On the afternoon of May 23, Alaska set a new statewide record for the earliest day in the year with a temperature in the 90s.

The extreme atmospheric pressure pattern that favored record-breaking snow totals across parts of the U.S. East left Alaskans asking, “Where’s winter?”

 

Warm oceans lead to record September warmth for Alaska maritime locations.

January 2014 was remarkably mild across nearly all of Alaska, resulting in this January ranking among the  “top ten” warmest on record for many Alaskan communities according to preliminary analyses.

October in Alaska this year was more like September, with warmth and rain in place of autumn chill and snow. Wind anomalies related to unusual pressure patterns conspired to bring a steady stream of warm, wet air from southerly latitudes into Alaska.

For much of Alaska, lack of snow, soaking rains, and record-warmth have made October feel more like September.

Since 2002, Octobers in Barrow, Alaska—America's northernmost town—are regularly near the warmest on record, thanks to the retreat of sea ice. The warming hinders traditional hunting activities, makes the town more vulnerable to storm surge flooding, and thaws the frozen ground to greater depths, which destabilizes roads, house foundations, and traditional underground freezers.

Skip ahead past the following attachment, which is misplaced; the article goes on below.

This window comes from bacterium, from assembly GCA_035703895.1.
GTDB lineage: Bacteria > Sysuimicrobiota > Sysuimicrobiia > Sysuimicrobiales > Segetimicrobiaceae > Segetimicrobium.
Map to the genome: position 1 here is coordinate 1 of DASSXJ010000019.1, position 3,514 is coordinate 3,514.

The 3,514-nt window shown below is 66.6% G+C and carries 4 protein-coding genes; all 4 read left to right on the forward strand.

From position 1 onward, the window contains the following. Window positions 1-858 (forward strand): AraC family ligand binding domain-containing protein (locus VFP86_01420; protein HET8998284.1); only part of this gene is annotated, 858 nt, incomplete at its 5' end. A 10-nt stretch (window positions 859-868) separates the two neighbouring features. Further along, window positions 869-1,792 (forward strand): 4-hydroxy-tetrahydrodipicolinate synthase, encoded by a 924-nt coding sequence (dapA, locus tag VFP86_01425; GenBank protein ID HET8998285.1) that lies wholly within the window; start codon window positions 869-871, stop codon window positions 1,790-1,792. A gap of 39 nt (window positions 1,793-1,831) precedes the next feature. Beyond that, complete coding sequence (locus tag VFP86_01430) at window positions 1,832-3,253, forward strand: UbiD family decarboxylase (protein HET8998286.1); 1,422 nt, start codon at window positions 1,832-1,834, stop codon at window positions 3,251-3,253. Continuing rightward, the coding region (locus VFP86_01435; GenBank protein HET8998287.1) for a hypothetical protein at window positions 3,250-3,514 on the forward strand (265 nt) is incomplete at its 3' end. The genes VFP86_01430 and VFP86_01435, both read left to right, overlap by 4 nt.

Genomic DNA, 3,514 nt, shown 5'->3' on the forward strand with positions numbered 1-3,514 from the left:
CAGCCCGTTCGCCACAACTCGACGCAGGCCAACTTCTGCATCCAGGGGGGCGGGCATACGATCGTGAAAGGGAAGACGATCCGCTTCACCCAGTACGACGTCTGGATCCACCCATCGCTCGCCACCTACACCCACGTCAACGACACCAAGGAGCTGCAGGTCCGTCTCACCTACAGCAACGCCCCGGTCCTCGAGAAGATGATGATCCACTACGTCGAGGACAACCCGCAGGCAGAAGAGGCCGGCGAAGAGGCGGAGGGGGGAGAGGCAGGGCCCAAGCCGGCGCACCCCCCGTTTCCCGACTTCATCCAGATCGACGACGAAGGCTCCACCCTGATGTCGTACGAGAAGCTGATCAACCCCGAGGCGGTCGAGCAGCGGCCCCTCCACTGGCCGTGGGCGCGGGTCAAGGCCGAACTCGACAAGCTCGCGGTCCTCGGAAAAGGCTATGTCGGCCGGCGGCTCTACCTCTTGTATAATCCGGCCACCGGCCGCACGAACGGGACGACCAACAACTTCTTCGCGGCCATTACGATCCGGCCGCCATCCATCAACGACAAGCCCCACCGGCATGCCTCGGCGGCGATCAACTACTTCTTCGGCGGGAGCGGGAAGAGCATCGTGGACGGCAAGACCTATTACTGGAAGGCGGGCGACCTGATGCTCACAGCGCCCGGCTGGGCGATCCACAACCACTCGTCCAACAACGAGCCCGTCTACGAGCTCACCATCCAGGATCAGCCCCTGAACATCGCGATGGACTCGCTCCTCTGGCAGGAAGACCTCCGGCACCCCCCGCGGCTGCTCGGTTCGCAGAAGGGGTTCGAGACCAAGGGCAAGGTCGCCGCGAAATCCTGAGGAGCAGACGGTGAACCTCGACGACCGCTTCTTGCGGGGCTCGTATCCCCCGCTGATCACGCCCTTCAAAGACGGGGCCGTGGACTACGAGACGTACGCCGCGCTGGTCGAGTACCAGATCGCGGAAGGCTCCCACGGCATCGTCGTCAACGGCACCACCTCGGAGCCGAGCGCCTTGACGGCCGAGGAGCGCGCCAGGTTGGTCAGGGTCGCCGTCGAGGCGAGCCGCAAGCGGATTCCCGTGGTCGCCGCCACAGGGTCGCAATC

Shallow melt ponds on the surface of consolidated sea ice act as skylights that promote massive under-ice phytoplankton blooms. These under-ice blooms may boost estimates of Arctic phytoplankton productivity by a factor of 10.

Alaska Climate Webinar Archives

The Alaska Center for Climate Assessment and Policy has an archive of all its webinars on a variety of climate issues in the Alaska and the Arctic. The webinar series is also ongoing with new speakers and topics scheduled regularly.

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